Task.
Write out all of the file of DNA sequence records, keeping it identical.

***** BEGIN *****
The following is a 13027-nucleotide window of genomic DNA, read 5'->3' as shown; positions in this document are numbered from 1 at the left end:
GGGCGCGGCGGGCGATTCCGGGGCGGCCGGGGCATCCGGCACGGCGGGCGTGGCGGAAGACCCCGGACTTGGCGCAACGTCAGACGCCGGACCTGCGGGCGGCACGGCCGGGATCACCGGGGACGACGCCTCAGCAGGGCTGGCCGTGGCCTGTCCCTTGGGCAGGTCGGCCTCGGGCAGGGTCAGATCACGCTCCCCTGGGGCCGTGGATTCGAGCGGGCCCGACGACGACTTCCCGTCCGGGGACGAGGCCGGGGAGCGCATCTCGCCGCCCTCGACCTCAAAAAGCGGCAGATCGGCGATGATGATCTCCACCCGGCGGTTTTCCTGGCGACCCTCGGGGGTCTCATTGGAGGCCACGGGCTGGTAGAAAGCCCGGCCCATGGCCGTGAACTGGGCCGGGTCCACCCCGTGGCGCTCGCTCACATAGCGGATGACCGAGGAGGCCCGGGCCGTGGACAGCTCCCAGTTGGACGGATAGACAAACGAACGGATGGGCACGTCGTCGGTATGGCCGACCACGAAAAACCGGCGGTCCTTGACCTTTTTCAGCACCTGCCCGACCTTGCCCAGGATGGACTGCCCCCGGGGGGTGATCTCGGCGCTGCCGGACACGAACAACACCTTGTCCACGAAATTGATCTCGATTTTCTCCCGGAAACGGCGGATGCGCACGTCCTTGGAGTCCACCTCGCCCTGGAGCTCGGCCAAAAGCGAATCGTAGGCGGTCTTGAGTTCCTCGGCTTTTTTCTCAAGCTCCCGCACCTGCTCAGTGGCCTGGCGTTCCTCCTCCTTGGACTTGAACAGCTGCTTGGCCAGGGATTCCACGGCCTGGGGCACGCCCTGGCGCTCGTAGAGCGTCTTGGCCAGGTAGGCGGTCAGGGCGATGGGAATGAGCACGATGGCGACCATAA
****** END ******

The following is a 13027-nucleotide window of genomic DNA, read 5'->3' as shown; positions in this document are numbered from 1 at the left end:
GGGCGCGGCGGGCGATTCCGGGGCGGCCGGGGCATCCGGCACGGCGGGCGTGGCGGAAGACCCCGGACTTGGCGCAACGTCAGACGCCGGACCTGCGGGCGGCACGGCCGGGATCACCGGGGACGACGCCTCAGCAGGGCTGGCCGTGGCCTGTCCCTTGGGCAGGTCGGCCTCGGGCAGGGTCAGATCACGCTCCCCTGGGGCCGTGGATTCGAGCGGGCCCGACGACGACTTCCCGTCCGGGGACGAGGCCGGGGAGCGCATCTCGCCGCCCTCGACCTCAAAAAGCGGCAGATCGGCGATGATGATCTCCACCCGGCGGTTTTCCTGGCGACCCTCGGGGGTCTCATTGGAGGCCACGGGCTGGTAGAAAGCCCGGCCCATGGCCGTGAACTGGGCCGGGTCCACCCCGTGGCGCTCGCTCACATAGCGGATGACCGAGGAGGCCCGGGCCGTGGACAGCTCCCAGTTGGACGGATAGACAAACGAACGGATGGGCACGTCGTCGGTATGGCCGACCACGAAAAACCGGCGGTCCTTGACCTTTTTCAGCACCTGCCCGACCTTGCCCAGGATGGACTGCCCCCGGGGGGTGATCTCGGCGCTGCCGGACACGAACAACACCTTGTCCACGAAATTGATCTCGATTTTCTCCCGGAAACGGCGGATGCGCACGTCCTTGGAGTCCACCTCGCCCTGGAGCTCGGCCAAAAGCGAATCGTAGGCGGTCTTGAGTTCCTCGGCTTTTTTCTCAAGCTCCCGCACCTGCTCAGTGGCCTGGCGTTCCTCCTCCTTGGACTTGAACAGCTGCTTGGCCAGGGATTCCACGGCCTGGGGCACGCCCTGGCGCTCGTAGAGCGTCTTGGCCAGGTAGGCGGTCAGGGCGATGGGAATGAGCACGATGGCGACCATAA